OLR Bill Analysis

sHB 5207 (as amended by House "A")*



This bill prohibits certain covered state employers from asking about a prospective employee's past convictions until the person is deemed otherwise qualified for the position. The prohibition does not apply if a statute specifically disqualifies someone from a position due to a prior conviction.

The applicable employers are the state; the executive and judicial branches including any of their boards, departments, commissions, institutions, agencies, or units; boards of trustees of state-owned or
-supported colleges, universities, or their branches
; public and quasi-public state corporations; authorities established by law; and anyone designated by the employer to act in its interest with employees. The bill does not cover the state Board of Labor Relations; Board of Mediation and Arbitration, or, apparently, the legislative branch. This means these employers may ask about the prior convictions of a prospective employee. However, the law, unchanged by the bill, prohibits these and other state agencies from disqualifying a person from employment solely because of a prior conviction (see BACKGROUND).

*House Amendment “A” changes the original file's provisions by (1) applying to any inquiry about past convictions and not just inquiring through a consumer report, (2) prohibiting an inquiry until the person is deemed qualified rather than until the person is deemed qualified and made a conditional offer of employment, and (3) eliminating provisions on when an agency must consider certain factors before denying state employment or a credential based on a prior conviction.

EFFECTIVE DATE: October 1, 2010


Denying State Employment or Credential Based on Prior Convictions

With two exceptions, the law prohibits the state and its agencies from disqualifying a person from state employment or denying, suspending, or revoking a credential (such as a professional, trade, or business license) solely because of the person's prior conviction. The exceptions are for law enforcement agencies and licensing mortgage lenders, correspondent lenders, and brokers. Instead, prior to making a decision based on a prior conviction, the relevant agency must consider the nature of the crime, its relation to the job, the person's rehabilitation, and the time since the conviction or release before finding someone unsuitable for the position or credential.

An agency must consider these factors regardless of other law and even when another law purports to govern denying credentials due to lack of good moral character or suspending or revoking a credential due to a conviction.

Related Bills

sSB 54, File 186, favorably reported by the Banks and Public Safety and Security committees, allows the banking commissioner to conduct state and national criminal background checks of license applicants and expands the commissioner's authority to deny applications on the basis of criminal convictions. The provision applies to applications for a sales finance company, small loan lender, check cashing service, money transmission or payment instrument issuer, debt adjuster, debt negotiator, or consumer collection agency license.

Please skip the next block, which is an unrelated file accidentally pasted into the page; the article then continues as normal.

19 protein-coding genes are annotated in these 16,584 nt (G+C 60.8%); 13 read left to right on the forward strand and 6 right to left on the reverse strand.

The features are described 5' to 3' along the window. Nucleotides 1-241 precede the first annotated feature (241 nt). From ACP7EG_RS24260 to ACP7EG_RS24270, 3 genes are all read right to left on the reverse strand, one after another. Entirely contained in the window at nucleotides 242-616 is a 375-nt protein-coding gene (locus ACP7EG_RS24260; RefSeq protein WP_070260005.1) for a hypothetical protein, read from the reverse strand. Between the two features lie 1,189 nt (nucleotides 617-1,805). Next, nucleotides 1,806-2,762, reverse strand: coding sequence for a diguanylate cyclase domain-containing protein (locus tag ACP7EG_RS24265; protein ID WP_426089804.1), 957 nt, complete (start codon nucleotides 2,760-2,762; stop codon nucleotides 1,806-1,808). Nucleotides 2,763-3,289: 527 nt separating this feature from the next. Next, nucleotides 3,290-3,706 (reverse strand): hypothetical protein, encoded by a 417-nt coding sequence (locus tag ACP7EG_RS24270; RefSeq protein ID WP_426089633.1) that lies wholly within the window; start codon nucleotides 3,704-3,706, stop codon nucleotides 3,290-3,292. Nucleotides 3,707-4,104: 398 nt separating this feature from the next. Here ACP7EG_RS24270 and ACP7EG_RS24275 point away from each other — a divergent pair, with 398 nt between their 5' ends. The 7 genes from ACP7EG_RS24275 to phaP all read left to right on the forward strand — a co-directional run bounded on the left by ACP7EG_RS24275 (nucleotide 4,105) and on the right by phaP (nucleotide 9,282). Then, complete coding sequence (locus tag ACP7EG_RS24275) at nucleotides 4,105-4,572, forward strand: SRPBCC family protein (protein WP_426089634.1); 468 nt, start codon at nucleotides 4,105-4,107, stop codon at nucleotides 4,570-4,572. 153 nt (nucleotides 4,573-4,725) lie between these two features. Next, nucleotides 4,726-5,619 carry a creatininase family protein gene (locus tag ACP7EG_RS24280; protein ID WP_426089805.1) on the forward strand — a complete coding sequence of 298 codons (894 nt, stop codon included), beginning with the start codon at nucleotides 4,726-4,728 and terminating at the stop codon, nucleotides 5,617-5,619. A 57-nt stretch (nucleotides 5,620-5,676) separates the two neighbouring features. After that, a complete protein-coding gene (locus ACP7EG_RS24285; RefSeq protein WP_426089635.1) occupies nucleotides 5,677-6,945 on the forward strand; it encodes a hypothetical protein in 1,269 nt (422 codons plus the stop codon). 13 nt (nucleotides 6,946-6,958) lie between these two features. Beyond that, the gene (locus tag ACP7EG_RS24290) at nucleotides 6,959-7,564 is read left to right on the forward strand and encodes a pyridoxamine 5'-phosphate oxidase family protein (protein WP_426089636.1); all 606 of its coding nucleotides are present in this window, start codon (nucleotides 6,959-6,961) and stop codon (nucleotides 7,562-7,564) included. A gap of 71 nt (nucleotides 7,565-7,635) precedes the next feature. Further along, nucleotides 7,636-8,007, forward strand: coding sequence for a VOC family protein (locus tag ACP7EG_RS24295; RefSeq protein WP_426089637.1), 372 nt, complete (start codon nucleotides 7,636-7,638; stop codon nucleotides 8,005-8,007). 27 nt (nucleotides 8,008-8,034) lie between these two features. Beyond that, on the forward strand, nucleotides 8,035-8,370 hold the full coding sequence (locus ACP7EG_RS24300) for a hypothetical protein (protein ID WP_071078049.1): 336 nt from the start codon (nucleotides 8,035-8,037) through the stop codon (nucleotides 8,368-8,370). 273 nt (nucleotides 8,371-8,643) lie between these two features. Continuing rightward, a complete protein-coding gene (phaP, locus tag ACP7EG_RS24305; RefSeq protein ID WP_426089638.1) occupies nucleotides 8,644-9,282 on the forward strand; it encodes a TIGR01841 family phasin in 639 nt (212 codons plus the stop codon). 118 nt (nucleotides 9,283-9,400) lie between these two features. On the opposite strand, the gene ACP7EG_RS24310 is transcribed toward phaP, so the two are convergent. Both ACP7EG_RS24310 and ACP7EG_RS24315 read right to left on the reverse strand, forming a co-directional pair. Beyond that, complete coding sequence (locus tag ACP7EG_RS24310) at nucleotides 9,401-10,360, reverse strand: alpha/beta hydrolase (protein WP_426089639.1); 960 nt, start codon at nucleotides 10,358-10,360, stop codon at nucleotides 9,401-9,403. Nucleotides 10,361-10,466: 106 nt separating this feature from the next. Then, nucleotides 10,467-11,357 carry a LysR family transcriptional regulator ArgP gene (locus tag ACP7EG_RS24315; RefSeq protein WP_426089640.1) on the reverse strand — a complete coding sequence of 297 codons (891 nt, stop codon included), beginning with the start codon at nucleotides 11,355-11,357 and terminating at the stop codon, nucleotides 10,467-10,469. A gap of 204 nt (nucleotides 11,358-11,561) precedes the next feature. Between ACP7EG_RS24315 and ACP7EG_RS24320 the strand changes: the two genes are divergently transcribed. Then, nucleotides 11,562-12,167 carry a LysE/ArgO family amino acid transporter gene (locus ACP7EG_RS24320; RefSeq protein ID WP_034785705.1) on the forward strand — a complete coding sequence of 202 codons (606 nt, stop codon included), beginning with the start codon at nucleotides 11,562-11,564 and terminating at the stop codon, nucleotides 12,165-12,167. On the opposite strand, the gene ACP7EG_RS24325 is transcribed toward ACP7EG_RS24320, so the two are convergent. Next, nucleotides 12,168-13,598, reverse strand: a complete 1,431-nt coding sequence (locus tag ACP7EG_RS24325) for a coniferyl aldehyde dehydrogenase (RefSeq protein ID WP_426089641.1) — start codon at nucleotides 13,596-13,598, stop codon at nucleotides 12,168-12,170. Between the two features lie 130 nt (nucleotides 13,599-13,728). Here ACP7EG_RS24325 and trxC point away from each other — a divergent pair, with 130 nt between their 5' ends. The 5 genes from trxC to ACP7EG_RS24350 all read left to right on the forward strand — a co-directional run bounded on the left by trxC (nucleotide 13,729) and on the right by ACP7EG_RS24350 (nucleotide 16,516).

sSB 59, File 188, favorably reported by the Banks and Public Safety and Security committees, specifies that the banking commissioner's authority to conduct criminal background checks of key personnel of Connecticut banks and Connecticut credit unions in various circumstances includes the authority to conduct both state and national background checks.

sSB 399, File 579, favorably reported by the Judiciary Committee, creates a civil action for violations of certain laws related to employment applications, consumer reports, and deletion of erased criminal records.

sHB 5186, File 178, favorably reported by the Banks and Judiciary committees, expands the banking commissioner's authority to (1) deny, suspend, or revoke the registration or (2) restrict or impose conditions on the securities or investment advisory activities of various individuals regulated by the Uniform Securities Act due to such individuals' criminal conviction history.

sHB 5409, File 279, favorably reported by the Banks Committee, requires the commissioner to deny a debt settlement application if he finds that the applicant or certain individuals connected to the applicant have been convicted within the past 10 years of any felony or a misdemeanor involving any aspect of the debt settlement business.


Labor and Public Employees Committee

Joint Favorable Substitute Change of Reference






Government Administration and Elections Committee

Joint Favorable